TeX will expand macros following \if until two unexpandable tokens are found. If either token is a control sequence, TeX considers it to have character code 256 and category code 16, unless the current equivalent of that control sequence has been \let equal to a non-active character token. In this way, each token specifies a (character~code, category code) pair.

In my opinion it would be better if 256 and 16 were −1; what Knuth wants to say is that the character and category codes cannot match those of a “real” character. In the source code of TeX the actual values 256 and 16 are not used. Note also that “is a control sequence” must be interpreted as “is a control sequence or active character”.

Now it makes more sense, doesn't it? At the point the TeXbook is describing, the expansion process has ended and the input stream begins with two unexpandable tokens, let's call them A and B.

If neither is a control sequence, they're characters and the comparison is done based on character codes. What the TeXbook is saying is that if A (or B) is a control sequence \cs (but it might be an active character), then two cases are possible:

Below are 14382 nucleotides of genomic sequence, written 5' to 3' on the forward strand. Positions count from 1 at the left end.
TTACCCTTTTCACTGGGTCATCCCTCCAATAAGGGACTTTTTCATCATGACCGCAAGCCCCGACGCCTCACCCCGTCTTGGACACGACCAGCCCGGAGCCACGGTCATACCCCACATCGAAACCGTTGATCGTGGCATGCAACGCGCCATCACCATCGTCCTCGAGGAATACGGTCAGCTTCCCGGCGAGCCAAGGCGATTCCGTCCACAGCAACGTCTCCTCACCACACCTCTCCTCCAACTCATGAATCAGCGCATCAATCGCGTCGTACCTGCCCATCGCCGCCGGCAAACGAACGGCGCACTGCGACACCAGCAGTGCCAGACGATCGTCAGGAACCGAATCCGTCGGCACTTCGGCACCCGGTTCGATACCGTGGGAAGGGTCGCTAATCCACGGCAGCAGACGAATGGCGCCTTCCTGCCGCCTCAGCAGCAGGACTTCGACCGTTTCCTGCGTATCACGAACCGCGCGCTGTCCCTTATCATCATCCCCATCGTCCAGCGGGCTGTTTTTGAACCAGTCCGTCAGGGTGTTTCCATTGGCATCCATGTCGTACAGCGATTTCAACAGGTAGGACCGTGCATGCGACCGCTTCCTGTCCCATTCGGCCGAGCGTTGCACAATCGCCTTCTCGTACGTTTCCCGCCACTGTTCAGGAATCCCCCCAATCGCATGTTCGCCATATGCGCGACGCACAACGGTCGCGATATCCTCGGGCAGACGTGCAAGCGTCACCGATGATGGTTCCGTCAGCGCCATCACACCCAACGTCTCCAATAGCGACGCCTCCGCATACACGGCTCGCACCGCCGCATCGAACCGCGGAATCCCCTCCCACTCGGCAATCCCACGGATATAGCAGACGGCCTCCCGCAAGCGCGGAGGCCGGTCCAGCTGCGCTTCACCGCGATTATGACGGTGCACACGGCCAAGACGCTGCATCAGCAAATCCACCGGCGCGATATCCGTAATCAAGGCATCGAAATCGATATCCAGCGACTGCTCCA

1. \cs has the same meaning as an unexpandable primitive (such as \hbox) or a \chardef, \mathchardef, \countdef, \dimendef, \skipdef, \muskipdef, \toksdef token;

  2. the current meaning of \cs has been defined by \let\cs=<char> where <char> is a nonactive character token.

Case 2 includes also something like \let\x=a followed by \let\cs=\x, which would be the same as \let\cs=a.

Why not a third case, when the current meaning of \cs has been obtained by \let\cs=~, with ~ an active character? Because this cannot happen.